Period: Northern Wei dynasty (386–534)
Date: dated 524
Medium: Gilt bronze
Dimensions: H. 30 1/4 (76.8 cm); W. 16 in. (40.6 cm); D. 9 3/4 in. (24.8 cm)
Credit Line: Rogers Fund, 1938
Accession Number: 38.158.1a–n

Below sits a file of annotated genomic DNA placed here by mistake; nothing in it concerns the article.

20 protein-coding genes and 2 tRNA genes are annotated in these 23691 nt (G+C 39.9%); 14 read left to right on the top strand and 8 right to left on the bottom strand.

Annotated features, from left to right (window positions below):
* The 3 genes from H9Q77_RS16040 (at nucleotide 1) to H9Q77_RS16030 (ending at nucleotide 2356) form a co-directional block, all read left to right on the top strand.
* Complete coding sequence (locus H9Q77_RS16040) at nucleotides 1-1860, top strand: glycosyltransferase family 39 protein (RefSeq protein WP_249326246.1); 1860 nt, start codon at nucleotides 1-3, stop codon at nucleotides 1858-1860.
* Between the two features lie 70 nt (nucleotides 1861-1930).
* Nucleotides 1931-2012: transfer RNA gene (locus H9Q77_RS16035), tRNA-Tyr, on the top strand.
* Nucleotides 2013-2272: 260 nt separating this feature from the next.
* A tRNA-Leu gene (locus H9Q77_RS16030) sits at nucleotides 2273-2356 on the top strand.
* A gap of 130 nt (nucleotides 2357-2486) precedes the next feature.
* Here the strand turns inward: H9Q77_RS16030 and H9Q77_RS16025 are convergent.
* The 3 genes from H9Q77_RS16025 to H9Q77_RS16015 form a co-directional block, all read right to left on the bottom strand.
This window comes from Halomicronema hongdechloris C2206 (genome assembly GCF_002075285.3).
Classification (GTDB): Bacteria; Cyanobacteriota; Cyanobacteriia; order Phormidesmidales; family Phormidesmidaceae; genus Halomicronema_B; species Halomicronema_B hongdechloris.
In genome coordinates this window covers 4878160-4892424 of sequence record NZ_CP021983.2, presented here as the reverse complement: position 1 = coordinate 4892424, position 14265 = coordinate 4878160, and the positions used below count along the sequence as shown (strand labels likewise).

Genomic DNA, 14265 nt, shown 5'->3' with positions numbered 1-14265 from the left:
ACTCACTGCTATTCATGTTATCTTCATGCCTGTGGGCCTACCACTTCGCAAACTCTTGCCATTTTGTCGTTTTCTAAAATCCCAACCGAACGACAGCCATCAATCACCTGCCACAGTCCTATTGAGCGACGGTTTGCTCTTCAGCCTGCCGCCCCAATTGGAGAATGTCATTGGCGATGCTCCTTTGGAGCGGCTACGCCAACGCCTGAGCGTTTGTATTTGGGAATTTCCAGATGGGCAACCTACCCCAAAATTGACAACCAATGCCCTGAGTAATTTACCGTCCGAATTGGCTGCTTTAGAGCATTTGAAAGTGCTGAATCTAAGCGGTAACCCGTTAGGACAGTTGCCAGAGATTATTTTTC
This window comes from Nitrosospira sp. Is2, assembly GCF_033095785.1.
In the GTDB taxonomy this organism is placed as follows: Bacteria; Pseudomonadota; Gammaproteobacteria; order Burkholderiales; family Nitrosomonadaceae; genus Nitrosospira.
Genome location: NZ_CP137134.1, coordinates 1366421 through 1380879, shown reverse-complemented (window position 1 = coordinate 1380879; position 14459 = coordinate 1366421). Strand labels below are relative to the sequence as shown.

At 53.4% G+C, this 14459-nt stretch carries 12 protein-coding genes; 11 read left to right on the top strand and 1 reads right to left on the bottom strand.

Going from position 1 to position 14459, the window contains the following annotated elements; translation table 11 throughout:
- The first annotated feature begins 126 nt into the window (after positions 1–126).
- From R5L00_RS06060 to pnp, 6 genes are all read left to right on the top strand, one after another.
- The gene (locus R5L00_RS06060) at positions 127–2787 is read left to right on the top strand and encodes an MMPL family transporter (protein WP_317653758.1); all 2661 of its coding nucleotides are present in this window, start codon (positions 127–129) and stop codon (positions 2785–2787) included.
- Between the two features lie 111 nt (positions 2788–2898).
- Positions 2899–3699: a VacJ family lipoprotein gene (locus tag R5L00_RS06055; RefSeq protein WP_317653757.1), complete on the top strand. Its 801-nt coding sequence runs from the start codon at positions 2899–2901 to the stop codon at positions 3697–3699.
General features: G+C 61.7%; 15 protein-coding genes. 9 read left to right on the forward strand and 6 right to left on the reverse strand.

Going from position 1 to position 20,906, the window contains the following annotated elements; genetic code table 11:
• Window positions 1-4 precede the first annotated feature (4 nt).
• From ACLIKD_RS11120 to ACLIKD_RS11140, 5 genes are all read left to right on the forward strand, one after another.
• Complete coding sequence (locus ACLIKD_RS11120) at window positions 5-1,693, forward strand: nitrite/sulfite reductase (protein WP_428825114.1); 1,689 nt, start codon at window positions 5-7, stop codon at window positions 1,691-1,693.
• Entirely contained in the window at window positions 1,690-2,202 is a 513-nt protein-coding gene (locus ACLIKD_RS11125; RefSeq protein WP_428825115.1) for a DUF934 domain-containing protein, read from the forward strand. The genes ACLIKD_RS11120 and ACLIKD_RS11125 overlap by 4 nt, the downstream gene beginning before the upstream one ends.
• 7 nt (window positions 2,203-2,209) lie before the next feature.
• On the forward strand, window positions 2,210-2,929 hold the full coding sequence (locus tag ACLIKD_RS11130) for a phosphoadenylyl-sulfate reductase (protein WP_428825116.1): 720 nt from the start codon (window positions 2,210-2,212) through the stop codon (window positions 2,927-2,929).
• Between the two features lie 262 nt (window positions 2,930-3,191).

The attenuated physique and heavy, concealing clothing worn by the Buddha in the center of this sculpture typify art produced in the early sixth century, particularly in the vicinity of the Northern Wei capital at Luoyang, in Henan Province. A badly abraded inscription incised on the back of the base identifies the central figure as Buddha Maitreya, gives the date, and indicates that a certain Gaizhi commissioned the sculpture on behalf of his deceased son. The inscription also expresses the hope that the son and other relatives will eventually be united in the presence of the Buddha. Maitreya is the only divinity in Buddhism revered as both a bodhisattva and a Buddha. Devotion to Maitreya and the desire for rebirth in his Pure Land, known as the Tushita (Contented) Heaven, were widespread in the late fifth and sixth centuries. Rebirth in a Pure Land offered an escape from the harsh realities of daily life while one awaited another, presumably easier, reincarnation. This complex assembly, complete with encircling celestial musicians and a flaming halo, depicts Buddha Maitreya as he descends to earth to rescue the devout.